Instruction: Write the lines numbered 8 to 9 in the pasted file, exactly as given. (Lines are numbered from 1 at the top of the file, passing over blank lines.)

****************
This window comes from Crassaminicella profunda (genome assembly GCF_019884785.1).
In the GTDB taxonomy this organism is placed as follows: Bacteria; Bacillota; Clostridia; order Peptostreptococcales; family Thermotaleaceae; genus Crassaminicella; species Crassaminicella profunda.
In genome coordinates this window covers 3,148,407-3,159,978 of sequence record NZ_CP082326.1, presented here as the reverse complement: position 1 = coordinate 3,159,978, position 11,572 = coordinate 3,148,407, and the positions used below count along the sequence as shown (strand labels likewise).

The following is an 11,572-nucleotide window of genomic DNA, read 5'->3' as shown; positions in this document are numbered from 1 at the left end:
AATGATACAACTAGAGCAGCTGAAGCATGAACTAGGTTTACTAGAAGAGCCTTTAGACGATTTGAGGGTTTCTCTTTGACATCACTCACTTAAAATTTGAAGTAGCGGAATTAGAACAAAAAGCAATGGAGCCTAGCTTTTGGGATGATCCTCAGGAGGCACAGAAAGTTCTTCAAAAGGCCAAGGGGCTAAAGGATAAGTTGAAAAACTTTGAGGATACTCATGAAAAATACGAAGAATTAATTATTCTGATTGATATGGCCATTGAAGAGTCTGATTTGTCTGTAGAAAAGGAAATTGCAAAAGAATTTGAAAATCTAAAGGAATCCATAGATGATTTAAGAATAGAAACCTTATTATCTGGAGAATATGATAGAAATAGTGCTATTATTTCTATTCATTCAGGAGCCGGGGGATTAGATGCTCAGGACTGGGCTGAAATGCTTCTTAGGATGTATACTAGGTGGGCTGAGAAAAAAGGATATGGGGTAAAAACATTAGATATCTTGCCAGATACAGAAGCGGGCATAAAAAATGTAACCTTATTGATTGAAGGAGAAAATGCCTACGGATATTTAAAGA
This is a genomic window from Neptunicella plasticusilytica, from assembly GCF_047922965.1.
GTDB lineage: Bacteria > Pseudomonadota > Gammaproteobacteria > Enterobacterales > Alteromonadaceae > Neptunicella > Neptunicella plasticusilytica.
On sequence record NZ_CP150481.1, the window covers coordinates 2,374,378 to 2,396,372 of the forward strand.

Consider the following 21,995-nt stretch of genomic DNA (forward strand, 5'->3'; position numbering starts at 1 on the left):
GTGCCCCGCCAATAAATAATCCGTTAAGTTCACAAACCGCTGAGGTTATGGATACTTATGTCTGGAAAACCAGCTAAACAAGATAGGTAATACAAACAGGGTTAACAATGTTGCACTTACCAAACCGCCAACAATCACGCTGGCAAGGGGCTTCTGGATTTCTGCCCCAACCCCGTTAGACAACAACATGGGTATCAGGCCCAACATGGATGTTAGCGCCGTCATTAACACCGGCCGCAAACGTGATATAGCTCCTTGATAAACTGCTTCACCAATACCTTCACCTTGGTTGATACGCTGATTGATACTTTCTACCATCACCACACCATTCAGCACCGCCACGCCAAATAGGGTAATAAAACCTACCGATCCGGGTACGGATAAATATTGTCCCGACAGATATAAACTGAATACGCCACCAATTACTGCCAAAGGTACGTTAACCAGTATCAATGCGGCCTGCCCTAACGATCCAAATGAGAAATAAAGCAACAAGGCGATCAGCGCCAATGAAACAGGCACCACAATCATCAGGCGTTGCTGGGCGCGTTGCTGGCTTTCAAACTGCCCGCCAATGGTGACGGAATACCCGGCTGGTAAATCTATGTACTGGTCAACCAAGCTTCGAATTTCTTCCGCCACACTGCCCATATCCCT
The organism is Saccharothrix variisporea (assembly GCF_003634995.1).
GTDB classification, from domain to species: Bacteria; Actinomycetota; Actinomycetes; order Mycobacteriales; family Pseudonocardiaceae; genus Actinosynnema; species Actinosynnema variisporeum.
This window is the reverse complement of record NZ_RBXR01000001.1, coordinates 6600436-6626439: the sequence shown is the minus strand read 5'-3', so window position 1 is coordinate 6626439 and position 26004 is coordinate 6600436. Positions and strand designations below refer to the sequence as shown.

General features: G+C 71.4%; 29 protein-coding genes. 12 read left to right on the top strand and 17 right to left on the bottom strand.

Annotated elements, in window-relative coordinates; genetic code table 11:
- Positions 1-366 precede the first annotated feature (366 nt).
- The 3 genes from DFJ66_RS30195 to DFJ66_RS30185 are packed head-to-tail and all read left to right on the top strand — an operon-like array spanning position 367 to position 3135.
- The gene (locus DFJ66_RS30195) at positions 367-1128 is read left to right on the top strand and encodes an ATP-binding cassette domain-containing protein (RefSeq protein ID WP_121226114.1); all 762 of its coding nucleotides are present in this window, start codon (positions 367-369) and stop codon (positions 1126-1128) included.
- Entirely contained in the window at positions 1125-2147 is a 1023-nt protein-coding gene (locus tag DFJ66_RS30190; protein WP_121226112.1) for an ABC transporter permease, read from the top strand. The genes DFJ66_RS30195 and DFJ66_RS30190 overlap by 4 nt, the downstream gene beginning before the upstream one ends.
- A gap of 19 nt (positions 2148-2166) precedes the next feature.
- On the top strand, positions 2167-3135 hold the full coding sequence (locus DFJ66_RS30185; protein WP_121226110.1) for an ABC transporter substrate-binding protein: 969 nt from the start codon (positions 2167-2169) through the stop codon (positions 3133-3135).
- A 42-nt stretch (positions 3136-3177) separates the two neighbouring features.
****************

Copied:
On sequence record NZ_CP150481.1, the window covers coordinates 2,374,378 to 2,396,372 of the forward strand.

Consider the following 21,995-nt stretch of genomic DNA (forward strand, 5'->3'; position numbering starts at 1 on the left):